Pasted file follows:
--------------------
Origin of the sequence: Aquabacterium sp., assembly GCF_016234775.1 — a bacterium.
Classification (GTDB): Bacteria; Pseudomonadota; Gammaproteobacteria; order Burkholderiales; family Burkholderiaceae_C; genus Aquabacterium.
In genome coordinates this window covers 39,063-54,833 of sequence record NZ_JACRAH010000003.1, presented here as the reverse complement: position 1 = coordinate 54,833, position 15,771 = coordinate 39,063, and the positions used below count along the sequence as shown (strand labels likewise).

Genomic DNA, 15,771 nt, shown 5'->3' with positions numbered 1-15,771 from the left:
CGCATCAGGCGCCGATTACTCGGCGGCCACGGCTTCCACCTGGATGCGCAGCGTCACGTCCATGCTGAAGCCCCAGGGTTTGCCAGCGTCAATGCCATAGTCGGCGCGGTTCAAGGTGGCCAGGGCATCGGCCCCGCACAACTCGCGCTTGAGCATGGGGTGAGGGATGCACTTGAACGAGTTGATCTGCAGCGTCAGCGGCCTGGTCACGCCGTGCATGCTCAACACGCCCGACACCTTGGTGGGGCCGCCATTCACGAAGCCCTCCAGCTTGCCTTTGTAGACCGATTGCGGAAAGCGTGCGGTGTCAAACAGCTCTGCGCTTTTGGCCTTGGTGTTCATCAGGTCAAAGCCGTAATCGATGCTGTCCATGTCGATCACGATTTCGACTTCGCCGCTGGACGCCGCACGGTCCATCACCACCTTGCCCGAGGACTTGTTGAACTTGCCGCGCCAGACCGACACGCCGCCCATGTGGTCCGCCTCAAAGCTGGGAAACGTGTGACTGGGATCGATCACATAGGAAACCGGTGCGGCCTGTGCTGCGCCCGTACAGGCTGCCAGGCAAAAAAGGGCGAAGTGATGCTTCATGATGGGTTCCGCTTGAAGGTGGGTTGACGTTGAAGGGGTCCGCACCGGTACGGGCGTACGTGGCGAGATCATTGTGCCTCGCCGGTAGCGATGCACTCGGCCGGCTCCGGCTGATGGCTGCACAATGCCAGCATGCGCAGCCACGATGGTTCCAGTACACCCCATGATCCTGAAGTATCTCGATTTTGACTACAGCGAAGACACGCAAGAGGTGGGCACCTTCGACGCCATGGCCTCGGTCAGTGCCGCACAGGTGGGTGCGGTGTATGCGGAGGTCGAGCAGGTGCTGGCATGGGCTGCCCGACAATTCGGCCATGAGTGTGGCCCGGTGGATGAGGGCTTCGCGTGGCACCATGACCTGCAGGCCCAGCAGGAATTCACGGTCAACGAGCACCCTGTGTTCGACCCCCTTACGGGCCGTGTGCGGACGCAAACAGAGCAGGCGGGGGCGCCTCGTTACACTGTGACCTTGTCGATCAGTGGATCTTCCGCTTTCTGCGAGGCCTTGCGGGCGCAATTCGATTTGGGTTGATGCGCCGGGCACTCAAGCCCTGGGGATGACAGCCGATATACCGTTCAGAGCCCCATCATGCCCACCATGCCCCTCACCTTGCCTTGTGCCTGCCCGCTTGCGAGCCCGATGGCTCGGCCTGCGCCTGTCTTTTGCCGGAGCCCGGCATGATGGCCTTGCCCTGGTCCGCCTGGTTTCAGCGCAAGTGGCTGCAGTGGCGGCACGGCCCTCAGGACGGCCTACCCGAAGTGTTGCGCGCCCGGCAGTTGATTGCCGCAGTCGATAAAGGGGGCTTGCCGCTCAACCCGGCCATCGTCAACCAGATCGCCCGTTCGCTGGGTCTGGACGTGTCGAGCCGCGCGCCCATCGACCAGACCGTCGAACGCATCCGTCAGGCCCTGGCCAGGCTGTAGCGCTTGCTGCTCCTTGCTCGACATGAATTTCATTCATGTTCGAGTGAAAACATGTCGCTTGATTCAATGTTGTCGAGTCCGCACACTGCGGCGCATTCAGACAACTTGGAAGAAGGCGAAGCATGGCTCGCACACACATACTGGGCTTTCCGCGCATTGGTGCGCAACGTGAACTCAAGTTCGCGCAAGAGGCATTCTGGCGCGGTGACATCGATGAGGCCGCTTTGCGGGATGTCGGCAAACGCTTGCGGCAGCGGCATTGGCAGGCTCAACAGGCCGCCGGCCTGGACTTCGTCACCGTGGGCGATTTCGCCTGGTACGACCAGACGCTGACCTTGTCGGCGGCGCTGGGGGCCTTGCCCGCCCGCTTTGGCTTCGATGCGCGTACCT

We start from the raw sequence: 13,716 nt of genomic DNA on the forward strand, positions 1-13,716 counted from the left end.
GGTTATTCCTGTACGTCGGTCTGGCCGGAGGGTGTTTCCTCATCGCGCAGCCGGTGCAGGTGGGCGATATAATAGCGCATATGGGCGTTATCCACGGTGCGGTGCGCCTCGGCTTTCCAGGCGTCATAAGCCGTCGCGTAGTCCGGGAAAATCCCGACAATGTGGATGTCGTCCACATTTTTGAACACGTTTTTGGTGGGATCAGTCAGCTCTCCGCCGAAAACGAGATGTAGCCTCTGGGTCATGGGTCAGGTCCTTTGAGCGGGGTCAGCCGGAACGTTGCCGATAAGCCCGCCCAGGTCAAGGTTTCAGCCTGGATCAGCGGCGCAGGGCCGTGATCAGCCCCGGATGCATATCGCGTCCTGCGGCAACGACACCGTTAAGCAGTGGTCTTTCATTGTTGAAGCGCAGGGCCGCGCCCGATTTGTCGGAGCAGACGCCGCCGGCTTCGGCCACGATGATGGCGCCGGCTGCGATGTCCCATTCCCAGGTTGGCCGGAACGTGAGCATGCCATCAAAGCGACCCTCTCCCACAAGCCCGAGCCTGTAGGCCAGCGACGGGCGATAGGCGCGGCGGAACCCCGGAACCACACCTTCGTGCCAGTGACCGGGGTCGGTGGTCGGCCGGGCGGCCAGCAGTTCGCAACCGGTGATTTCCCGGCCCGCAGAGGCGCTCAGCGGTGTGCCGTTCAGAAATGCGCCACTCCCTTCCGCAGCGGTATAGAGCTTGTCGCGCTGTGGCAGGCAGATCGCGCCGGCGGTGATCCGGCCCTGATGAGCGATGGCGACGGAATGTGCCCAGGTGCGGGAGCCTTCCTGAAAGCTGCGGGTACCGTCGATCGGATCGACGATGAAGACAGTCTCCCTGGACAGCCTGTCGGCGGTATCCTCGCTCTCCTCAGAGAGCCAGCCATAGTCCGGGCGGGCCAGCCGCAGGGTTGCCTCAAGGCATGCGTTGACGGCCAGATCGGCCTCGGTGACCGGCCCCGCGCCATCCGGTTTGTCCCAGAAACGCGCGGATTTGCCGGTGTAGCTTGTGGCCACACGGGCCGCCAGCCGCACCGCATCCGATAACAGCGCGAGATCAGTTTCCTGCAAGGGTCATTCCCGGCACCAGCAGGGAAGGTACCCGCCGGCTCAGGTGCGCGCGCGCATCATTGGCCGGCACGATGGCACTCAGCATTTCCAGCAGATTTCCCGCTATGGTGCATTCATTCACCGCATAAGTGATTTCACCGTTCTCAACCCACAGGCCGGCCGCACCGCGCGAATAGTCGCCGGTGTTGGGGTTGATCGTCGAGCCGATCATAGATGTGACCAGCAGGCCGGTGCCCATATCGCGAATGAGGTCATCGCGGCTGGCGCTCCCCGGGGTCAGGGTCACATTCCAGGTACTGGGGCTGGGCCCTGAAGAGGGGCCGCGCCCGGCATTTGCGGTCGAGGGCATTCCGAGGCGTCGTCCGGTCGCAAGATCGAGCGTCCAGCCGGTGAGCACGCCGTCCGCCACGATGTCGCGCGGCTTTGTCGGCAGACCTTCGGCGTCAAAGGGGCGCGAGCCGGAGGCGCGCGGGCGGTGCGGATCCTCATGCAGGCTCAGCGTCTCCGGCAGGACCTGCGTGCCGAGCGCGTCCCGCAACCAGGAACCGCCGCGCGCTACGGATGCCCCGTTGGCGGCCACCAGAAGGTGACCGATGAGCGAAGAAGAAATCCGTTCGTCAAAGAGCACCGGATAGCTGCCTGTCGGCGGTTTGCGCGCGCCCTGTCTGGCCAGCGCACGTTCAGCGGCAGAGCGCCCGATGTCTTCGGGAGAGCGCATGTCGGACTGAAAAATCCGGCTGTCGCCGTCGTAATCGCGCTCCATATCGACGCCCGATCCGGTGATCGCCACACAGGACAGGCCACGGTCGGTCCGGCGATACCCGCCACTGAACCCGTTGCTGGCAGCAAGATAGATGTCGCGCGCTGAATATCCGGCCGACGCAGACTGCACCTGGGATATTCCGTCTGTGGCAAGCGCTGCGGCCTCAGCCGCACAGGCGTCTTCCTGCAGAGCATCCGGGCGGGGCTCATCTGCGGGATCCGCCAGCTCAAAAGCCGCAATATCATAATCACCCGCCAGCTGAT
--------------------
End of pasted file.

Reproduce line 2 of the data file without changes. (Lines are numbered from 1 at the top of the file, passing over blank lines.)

Classification (GTDB): Bacteria; Pseudomonadota; Gammaproteobacteria; order Burkholderiales; family Burkholderiaceae_C; genus Aquabacterium.